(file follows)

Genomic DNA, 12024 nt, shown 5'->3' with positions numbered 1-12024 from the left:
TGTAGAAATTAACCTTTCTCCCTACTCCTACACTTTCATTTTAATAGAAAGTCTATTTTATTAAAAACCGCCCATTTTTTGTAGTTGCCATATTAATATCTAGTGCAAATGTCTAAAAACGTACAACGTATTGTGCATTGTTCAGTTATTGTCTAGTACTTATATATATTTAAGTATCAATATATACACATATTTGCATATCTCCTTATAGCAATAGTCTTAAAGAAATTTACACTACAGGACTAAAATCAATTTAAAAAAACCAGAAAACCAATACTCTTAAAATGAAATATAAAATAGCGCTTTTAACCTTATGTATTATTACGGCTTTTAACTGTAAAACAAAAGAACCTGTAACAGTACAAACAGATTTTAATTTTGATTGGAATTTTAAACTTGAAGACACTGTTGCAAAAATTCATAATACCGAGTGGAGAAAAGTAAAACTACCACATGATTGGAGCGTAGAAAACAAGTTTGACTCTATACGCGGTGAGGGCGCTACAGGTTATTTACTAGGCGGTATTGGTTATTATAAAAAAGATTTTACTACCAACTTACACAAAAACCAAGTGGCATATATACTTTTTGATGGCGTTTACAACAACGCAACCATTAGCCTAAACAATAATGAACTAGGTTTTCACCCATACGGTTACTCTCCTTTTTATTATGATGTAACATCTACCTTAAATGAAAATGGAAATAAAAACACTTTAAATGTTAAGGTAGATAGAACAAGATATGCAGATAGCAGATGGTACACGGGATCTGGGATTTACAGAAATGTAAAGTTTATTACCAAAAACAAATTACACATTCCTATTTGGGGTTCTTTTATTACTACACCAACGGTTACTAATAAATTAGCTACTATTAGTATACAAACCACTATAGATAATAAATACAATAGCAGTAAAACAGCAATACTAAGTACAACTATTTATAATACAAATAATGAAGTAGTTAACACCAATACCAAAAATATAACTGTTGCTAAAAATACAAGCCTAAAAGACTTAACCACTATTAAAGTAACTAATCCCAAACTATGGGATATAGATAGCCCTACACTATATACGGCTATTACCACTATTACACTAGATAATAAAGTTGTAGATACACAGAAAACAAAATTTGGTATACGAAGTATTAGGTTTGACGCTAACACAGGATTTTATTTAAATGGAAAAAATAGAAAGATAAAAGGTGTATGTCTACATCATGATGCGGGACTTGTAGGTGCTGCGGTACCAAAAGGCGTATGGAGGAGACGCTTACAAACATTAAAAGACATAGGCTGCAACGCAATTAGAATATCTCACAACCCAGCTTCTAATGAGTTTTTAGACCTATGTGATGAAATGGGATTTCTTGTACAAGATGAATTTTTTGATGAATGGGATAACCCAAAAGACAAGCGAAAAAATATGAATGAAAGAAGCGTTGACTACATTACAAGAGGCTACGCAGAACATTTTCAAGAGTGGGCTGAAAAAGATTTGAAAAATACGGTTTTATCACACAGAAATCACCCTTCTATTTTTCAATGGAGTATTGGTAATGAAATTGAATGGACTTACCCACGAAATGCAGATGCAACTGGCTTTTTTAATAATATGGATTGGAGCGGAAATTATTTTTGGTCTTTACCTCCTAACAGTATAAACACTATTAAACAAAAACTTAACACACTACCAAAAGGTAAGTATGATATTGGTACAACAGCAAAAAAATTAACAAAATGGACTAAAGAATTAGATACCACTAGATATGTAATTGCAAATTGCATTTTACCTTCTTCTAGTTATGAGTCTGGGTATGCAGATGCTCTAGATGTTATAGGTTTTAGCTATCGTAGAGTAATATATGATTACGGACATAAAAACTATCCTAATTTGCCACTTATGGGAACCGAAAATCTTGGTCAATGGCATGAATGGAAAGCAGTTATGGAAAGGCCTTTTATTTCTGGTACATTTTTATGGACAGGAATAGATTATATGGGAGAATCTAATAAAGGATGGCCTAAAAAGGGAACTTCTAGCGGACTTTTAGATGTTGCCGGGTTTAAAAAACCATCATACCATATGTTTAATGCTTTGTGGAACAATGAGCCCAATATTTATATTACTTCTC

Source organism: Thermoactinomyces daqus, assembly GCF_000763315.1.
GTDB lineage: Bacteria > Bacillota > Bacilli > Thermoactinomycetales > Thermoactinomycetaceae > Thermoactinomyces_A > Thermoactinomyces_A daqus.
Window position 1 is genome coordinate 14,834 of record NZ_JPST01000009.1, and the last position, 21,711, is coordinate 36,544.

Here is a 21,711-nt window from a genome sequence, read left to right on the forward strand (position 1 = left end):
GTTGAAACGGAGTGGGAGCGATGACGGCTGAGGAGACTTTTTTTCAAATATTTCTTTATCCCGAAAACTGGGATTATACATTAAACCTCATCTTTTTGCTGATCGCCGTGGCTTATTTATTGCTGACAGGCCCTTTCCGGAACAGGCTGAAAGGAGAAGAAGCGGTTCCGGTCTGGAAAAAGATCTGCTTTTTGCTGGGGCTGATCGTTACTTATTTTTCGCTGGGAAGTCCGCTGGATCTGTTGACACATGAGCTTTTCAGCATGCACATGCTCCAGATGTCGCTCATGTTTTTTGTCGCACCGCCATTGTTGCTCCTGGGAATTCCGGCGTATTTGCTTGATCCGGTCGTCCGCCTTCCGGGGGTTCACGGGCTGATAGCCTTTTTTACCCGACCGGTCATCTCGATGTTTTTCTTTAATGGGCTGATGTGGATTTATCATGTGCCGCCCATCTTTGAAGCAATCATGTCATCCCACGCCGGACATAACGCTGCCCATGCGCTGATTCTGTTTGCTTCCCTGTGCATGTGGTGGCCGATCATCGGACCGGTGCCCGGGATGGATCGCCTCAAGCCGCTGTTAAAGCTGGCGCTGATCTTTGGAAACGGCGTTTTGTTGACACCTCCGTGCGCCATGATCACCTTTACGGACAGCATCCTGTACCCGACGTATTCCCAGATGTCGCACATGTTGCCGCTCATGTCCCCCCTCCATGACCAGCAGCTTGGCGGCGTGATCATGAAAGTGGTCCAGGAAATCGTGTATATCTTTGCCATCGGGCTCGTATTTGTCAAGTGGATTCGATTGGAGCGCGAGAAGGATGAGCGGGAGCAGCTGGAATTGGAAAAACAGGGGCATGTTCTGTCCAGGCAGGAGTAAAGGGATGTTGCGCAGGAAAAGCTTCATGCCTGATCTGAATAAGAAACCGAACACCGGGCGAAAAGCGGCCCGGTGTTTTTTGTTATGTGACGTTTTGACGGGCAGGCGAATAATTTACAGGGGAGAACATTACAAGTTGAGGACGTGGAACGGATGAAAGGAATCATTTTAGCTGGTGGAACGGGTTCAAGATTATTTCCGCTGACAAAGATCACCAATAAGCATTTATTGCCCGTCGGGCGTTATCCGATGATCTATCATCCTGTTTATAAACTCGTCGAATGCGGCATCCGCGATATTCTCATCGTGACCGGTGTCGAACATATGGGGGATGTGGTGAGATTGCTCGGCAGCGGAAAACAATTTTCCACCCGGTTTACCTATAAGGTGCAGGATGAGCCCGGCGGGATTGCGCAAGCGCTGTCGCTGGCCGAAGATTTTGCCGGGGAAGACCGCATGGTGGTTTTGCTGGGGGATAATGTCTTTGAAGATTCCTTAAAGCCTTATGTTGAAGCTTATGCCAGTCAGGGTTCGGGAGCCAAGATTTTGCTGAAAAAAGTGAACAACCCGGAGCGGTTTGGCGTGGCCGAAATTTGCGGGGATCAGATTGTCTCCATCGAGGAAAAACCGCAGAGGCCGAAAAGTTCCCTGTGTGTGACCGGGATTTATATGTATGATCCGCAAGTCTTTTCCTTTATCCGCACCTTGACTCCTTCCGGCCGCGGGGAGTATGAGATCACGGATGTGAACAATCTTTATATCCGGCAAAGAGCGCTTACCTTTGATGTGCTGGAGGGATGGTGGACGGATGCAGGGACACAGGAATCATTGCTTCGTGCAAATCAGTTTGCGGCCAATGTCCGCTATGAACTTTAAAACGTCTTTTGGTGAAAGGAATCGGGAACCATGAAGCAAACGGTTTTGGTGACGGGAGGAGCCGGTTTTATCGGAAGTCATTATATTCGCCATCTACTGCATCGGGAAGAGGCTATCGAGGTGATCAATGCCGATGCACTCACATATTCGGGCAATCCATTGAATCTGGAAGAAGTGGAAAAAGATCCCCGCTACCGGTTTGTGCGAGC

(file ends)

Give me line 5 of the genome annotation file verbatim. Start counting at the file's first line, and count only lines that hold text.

Window position 1 is genome coordinate 14,834 of record NZ_JPST01000009.1, and the last position, 21,711, is coordinate 36,544.